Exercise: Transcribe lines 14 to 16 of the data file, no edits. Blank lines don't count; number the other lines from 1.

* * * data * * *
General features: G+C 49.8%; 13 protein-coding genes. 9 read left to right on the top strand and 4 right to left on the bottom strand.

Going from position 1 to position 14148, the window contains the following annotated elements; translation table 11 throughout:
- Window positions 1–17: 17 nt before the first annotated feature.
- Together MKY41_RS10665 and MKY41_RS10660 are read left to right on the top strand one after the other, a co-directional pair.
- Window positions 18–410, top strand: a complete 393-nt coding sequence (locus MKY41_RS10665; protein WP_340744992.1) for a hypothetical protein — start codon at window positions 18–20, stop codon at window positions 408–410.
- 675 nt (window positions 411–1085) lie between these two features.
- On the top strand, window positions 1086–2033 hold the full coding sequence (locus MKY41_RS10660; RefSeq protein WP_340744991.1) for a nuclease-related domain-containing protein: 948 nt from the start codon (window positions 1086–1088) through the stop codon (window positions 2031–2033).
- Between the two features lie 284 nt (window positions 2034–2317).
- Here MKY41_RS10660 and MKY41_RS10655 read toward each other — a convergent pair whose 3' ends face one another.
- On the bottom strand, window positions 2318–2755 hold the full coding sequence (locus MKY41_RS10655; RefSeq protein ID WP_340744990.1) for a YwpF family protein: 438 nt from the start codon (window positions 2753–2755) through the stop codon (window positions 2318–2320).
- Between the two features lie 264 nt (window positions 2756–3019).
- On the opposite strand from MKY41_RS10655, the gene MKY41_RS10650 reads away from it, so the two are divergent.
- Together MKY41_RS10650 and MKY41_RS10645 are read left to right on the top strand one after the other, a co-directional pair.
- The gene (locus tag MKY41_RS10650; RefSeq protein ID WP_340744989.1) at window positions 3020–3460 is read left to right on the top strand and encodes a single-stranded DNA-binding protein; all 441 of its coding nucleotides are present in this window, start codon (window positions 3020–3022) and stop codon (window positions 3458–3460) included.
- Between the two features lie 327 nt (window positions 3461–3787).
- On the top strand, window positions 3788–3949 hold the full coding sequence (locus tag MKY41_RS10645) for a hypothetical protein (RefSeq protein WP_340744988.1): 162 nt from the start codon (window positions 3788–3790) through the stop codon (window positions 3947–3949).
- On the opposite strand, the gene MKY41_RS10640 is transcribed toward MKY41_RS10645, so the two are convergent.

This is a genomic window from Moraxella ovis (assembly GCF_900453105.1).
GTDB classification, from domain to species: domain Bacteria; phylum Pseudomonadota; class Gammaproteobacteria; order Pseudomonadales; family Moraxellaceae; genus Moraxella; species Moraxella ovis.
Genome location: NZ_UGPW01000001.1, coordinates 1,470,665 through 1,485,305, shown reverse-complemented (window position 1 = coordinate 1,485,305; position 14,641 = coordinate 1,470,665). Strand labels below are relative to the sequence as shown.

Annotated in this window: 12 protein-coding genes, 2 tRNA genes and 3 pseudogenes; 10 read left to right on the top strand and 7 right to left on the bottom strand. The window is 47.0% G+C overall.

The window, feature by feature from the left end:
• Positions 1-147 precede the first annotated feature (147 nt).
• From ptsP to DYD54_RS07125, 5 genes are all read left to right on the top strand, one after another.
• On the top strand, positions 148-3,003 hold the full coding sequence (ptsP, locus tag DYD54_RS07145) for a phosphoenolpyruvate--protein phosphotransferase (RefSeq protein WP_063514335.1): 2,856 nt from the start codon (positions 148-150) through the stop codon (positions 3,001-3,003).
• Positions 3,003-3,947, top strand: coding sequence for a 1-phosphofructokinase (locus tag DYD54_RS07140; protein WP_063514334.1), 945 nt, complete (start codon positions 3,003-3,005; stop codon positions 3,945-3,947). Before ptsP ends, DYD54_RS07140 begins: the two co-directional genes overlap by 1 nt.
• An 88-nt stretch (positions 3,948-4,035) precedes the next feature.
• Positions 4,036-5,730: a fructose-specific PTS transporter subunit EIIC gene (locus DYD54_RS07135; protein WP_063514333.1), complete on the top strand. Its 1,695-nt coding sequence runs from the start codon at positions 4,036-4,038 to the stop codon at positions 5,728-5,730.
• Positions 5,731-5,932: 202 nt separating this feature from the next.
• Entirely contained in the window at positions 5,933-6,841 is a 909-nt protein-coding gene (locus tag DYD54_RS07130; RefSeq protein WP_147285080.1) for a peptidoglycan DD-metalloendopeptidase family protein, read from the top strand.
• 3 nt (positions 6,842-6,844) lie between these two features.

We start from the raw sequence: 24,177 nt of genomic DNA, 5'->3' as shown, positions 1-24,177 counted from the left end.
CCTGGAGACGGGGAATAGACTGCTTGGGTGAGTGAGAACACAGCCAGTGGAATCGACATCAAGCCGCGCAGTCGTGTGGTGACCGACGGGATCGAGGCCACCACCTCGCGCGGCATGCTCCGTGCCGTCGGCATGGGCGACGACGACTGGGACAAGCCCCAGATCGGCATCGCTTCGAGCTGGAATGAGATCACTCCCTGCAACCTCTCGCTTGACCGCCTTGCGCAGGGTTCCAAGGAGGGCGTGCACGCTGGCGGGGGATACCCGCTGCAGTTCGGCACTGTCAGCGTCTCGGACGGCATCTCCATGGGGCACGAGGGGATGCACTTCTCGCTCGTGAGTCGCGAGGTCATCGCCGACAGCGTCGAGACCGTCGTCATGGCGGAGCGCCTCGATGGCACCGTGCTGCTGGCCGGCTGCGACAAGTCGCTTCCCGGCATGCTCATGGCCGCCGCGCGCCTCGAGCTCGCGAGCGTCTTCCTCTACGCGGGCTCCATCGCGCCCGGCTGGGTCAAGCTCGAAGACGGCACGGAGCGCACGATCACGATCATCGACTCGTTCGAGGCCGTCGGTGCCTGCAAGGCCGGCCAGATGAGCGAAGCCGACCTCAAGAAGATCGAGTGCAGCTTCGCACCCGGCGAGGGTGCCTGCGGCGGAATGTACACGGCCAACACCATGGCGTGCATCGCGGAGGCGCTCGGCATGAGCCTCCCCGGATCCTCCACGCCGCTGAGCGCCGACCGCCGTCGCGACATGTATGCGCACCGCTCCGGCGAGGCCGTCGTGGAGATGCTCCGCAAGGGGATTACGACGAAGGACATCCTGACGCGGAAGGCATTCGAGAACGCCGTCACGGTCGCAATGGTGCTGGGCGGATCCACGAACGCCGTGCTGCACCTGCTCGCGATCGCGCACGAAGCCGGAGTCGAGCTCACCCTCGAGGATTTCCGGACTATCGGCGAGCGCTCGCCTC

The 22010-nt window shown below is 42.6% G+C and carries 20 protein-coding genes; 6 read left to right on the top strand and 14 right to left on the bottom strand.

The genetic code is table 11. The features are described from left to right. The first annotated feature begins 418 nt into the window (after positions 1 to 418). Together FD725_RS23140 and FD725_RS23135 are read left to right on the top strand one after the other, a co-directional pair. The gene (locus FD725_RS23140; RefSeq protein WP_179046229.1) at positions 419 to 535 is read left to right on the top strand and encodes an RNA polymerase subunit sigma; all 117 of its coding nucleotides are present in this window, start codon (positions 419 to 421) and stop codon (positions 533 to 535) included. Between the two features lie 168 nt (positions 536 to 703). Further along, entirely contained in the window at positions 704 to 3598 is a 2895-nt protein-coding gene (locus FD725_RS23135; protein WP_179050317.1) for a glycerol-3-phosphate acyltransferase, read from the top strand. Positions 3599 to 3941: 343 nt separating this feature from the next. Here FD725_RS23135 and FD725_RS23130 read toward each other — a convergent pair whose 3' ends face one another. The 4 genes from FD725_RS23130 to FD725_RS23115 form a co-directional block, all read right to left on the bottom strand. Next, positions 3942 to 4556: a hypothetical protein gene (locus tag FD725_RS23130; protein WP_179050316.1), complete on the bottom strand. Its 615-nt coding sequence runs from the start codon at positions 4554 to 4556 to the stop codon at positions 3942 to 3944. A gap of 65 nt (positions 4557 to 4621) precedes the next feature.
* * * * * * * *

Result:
- The gene (locus tag MKY41_RS10650; RefSeq protein ID WP_340744989.1) at window positions 3020–3460 is read left to right on the top strand and encodes a single-stranded DNA-binding protein; all 441 of its coding nucleotides are present in this window, start codon (window positions 3020–3022) and stop codon (window positions 3458–3460) included.
- Between the two features lie 327 nt (window positions 3461–3787).
- On the top strand, window positions 3788–3949 hold the full coding sequence (locus tag MKY41_RS10645) for a hypothetical protein (RefSeq protein WP_340744988.1): 162 nt from the start codon (window positions 3788–3790) through the stop codon (window positions 3947–3949).